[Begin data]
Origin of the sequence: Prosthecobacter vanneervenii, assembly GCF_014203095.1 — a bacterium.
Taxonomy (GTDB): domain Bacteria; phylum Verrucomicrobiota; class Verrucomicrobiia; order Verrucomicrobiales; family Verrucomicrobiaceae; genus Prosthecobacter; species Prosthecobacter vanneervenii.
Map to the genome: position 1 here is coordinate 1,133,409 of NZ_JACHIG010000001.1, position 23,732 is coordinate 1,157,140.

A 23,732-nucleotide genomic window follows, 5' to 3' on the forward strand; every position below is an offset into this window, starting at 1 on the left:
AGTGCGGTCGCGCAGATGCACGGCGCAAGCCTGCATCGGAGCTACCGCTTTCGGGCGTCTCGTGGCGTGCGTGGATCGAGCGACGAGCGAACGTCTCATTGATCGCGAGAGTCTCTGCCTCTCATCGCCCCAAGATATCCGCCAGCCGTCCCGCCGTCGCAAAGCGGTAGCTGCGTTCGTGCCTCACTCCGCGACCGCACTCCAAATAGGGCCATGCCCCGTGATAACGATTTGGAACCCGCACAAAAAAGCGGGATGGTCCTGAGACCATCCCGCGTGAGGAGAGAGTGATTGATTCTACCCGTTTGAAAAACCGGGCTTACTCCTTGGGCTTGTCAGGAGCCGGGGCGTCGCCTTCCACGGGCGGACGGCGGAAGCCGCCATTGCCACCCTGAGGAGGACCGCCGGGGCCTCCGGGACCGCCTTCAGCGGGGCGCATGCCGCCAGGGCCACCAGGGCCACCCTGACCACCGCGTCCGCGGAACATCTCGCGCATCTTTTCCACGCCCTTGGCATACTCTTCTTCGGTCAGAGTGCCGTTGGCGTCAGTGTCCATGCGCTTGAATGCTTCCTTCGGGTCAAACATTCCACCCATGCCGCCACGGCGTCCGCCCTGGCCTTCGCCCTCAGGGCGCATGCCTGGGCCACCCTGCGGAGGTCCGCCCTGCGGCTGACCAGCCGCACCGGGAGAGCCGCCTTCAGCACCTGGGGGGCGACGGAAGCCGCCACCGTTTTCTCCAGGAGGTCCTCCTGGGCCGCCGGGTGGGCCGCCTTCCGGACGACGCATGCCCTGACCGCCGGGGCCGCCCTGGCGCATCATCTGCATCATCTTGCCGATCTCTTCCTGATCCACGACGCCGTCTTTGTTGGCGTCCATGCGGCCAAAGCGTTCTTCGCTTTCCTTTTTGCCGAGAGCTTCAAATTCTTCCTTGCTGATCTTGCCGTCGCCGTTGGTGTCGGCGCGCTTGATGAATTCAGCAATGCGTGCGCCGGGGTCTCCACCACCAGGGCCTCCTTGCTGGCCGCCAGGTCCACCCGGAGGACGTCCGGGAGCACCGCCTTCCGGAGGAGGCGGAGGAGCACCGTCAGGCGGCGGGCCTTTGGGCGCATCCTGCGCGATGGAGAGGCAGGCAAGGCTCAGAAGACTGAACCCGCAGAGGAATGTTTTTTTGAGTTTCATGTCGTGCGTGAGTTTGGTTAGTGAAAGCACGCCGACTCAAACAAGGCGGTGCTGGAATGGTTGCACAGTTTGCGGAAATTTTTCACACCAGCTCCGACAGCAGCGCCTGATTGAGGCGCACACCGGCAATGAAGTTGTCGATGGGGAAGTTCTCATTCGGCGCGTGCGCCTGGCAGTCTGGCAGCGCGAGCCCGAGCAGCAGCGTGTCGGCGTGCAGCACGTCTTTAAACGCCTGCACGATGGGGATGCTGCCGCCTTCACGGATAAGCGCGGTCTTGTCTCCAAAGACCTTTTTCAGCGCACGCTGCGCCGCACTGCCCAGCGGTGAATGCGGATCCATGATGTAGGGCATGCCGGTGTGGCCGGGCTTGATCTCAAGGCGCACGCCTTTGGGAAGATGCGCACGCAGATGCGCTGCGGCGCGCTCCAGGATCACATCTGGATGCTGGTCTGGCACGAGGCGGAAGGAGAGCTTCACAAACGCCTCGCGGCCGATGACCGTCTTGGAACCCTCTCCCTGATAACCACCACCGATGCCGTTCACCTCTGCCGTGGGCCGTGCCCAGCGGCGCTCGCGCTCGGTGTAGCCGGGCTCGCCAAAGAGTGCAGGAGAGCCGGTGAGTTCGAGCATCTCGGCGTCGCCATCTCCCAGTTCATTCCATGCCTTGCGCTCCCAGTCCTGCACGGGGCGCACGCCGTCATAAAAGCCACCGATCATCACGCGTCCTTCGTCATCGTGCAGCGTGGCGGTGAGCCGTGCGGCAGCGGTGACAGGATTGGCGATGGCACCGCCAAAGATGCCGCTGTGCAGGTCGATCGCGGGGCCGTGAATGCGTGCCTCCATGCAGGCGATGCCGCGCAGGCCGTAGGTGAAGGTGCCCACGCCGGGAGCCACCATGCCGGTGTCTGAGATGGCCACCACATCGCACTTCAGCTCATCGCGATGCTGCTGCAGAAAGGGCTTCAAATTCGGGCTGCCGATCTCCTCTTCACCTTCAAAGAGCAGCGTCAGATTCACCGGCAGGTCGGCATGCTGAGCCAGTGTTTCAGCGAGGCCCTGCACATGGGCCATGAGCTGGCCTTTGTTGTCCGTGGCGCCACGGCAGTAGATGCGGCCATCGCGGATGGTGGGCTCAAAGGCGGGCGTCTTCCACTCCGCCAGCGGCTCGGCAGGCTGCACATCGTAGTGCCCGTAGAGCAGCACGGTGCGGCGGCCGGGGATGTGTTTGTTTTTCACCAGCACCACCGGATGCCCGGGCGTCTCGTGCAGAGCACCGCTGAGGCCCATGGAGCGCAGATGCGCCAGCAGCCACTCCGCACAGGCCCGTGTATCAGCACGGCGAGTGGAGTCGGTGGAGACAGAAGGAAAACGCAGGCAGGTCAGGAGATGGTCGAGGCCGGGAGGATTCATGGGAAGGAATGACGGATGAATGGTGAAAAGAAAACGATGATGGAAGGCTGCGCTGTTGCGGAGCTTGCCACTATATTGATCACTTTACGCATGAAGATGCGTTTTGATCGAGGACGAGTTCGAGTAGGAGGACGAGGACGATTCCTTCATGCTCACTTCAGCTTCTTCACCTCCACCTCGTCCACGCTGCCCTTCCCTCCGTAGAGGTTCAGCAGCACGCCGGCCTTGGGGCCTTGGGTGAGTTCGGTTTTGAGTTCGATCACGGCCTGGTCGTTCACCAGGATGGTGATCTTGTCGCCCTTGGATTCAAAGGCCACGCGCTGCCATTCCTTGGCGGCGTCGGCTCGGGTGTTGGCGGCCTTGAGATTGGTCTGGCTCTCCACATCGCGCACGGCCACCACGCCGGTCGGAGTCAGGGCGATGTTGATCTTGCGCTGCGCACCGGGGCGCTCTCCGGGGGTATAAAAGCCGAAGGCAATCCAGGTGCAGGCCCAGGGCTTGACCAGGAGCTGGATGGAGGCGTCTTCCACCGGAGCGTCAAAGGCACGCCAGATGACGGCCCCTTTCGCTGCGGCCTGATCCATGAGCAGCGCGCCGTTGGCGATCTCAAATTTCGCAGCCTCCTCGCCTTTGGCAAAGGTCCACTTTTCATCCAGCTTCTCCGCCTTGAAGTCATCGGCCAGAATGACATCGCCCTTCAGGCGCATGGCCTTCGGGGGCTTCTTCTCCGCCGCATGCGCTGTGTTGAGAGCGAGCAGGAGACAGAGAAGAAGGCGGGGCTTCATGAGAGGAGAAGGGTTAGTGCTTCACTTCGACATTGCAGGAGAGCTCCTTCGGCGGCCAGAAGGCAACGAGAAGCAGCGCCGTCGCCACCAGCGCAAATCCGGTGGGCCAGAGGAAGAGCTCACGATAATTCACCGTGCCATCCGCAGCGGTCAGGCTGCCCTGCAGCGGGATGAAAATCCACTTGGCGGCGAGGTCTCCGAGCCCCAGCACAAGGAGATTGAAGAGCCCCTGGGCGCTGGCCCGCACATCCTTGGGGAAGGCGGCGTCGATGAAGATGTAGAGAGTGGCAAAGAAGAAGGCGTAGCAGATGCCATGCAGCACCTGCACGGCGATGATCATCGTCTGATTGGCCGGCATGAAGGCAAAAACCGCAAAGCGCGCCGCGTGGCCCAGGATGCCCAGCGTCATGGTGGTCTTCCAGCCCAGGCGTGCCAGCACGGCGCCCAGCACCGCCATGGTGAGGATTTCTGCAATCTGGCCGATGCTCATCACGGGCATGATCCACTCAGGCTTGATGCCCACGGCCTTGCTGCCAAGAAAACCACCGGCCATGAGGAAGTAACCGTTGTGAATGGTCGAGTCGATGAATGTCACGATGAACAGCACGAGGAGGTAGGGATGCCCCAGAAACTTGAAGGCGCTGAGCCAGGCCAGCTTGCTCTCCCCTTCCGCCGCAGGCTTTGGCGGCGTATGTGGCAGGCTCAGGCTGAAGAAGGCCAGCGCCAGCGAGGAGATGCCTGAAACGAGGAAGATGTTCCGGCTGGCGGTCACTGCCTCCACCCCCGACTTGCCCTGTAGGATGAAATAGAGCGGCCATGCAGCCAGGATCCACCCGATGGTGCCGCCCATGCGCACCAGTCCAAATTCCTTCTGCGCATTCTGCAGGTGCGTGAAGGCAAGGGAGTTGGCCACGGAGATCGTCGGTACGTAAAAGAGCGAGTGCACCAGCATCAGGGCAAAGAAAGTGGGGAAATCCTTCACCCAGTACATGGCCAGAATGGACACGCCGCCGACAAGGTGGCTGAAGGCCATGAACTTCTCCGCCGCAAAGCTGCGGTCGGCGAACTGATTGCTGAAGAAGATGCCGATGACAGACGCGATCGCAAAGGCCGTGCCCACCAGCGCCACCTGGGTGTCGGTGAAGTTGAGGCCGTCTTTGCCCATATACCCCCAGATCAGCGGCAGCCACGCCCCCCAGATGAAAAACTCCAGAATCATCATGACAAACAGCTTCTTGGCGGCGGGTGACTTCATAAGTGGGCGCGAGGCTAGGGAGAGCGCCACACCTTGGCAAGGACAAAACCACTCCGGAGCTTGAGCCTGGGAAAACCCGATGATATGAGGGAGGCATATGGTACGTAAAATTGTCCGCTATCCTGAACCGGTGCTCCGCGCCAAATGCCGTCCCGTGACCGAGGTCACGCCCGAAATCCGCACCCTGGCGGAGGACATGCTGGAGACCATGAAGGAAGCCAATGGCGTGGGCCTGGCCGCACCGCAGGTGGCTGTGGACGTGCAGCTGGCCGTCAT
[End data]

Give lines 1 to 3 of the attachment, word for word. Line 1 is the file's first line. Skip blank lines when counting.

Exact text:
Origin of the sequence: Prosthecobacter vanneervenii, assembly GCF_014203095.1 — a bacterium.
Taxonomy (GTDB): domain Bacteria; phylum Verrucomicrobiota; class Verrucomicrobiia; order Verrucomicrobiales; family Verrucomicrobiaceae; genus Prosthecobacter; species Prosthecobacter vanneervenii.
Map to the genome: position 1 here is coordinate 1,133,409 of NZ_JACHIG010000001.1, position 23,732 is coordinate 1,157,140.